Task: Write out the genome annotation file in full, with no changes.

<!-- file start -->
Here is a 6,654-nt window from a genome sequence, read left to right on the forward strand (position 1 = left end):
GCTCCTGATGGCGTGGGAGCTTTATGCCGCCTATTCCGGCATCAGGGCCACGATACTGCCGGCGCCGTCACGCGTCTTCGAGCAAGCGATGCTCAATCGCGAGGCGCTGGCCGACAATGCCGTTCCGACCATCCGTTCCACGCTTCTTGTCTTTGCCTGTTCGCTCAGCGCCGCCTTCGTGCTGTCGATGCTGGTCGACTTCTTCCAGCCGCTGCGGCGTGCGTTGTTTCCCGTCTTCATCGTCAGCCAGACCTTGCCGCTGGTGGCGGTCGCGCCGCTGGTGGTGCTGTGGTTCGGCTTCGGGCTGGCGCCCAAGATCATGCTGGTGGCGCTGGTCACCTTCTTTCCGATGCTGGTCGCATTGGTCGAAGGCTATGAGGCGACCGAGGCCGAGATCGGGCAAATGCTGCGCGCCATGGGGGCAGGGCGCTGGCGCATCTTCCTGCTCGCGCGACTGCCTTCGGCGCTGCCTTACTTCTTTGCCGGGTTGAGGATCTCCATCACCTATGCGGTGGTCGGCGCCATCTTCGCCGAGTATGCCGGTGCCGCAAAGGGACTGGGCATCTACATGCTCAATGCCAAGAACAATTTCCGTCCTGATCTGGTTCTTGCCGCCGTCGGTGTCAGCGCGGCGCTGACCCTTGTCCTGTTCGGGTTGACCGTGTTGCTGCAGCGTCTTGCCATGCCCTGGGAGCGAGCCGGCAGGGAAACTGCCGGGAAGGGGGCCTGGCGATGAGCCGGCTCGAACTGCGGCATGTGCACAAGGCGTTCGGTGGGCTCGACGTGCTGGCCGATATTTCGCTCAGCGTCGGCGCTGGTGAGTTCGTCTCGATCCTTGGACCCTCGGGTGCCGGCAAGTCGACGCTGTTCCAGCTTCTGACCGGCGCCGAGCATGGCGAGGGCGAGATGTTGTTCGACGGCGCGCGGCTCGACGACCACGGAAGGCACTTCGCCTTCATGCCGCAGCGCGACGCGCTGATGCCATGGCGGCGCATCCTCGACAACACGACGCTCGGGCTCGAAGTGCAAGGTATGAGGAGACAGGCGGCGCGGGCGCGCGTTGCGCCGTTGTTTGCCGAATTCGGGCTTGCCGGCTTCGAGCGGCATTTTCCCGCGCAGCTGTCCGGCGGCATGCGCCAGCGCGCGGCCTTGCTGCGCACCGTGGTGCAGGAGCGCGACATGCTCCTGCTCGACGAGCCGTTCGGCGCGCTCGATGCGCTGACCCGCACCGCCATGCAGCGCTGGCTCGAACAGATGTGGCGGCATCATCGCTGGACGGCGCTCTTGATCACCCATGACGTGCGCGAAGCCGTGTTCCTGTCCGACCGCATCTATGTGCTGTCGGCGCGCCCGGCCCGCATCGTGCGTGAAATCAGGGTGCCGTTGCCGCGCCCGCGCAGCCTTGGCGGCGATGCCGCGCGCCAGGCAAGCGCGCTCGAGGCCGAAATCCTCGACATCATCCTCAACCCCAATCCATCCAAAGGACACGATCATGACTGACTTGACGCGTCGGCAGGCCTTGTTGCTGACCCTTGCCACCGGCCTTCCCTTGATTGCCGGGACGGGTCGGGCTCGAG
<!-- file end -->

Here is a 6,654-nt window from a genome sequence, read left to right on the forward strand (position 1 = left end):
GCTCCTGATGGCGTGGGAGCTTTATGCCGCCTATTCCGGCATCAGGGCCACGATACTGCCGGCGCCGTCACGCGTCTTCGAGCAAGCGATGCTCAATCGCGAGGCGCTGGCCGACAATGCCGTTCCGACCATCCGTTCCACGCTTCTTGTCTTTGCCTGTTCGCTCAGCGCCGCCTTCGTGCTGTCGATGCTGGTCGACTTCTTCCAGCCGCTGCGGCGTGCGTTGTTTCCCGTCTTCATCGTCAGCCAGACCTTGCCGCTGGTGGCGGTCGCGCCGCTGGTGGTGCTGTGGTTCGGCTTCGGGCTGGCGCCCAAGATCATGCTGGTGGCGCTGGTCACCTTCTTTCCGATGCTGGTCGCATTGGTCGAAGGCTATGAGGCGACCGAGGCCGAGATCGGGCAAATGCTGCGCGCCATGGGGGCAGGGCGCTGGCGCATCTTCCTGCTCGCGCGACTGCCTTCGGCGCTGCCTTACTTCTTTGCCGGGTTGAGGATCTCCATCACCTATGCGGTGGTCGGCGCCATCTTCGCCGAGTATGCCGGTGCCGCAAAGGGACTGGGCATCTACATGCTCAATGCCAAGAACAATTTCCGTCCTGATCTGGTTCTTGCCGCCGTCGGTGTCAGCGCGGCGCTGACCCTTGTCCTGTTCGGGTTGACCGTGTTGCTGCAGCGTCTTGCCATGCCCTGGGAGCGAGCCGGCAGGGAAACTGCCGGGAAGGGGGCCTGGCGATGAGCCGGCTCGAACTGCGGCATGTGCACAAGGCGTTCGGTGGGCTCGACGTGCTGGCCGATATTTCGCTCAGCGTCGGCGCTGGTGAGTTCGTCTCGATCCTTGGACCCTCGGGTGCCGGCAAGTCGACGCTGTTCCAGCTTCTGACCGGCGCCGAGCATGGCGAGGGCGAGATGTTGTTCGACGGCGCGCGGCTCGACGACCACGGAAGGCACTTCGCCTTCATGCCGCAGCGCGACGCGCTGATGCCATGGCGGCGCATCCTCGACAACACGACGCTCGGGCTCGAAGTGCAAGGTATGAGGAGACAGGCGGCGCGGGCGCGCGTTGCGCCGTTGTTTGCCGAATTCGGGCTTGCCGGCTTCGAGCGGCATTTTCCCGCGCAGCTGTCCGGCGGCATGCGCCAGCGCGCGGCCTTGCTGCGCACCGTGGTGCAGGAGCGCGACATGCTCCTGCTCGACGAGCCGTTCGGCGCGCTCGATGCGCTGACCCGCACCGCCATGCAGCGCTGGCTCGAACAGATGTGGCGGCATCATCGCTGGACGGCGCTCTTGATCACCCATGACGTGCGCGAAGCCGTGTTCCTGTCCGACCGCATCTATGTGCTGTCGGCGCGCCCGGCCCGCATCGTGCGTGAAATCAGGGTGCCGTTGCCGCGCCCGCGCAGCCTTGGCGGCGATGCCGCGCGCCAGGCAAGCGCGCTCGAGGCCGAAATCCTCGACATCATCCTCAACCCCAATCCATCCAAAGGACACGATCATGACTGACTTGACGCGTCGGCAGGCCTTGTTGCTGACCCTTGCCACCGGCCTTCCCTTGATTGCCGGGACGGGTCGGGCTCGAG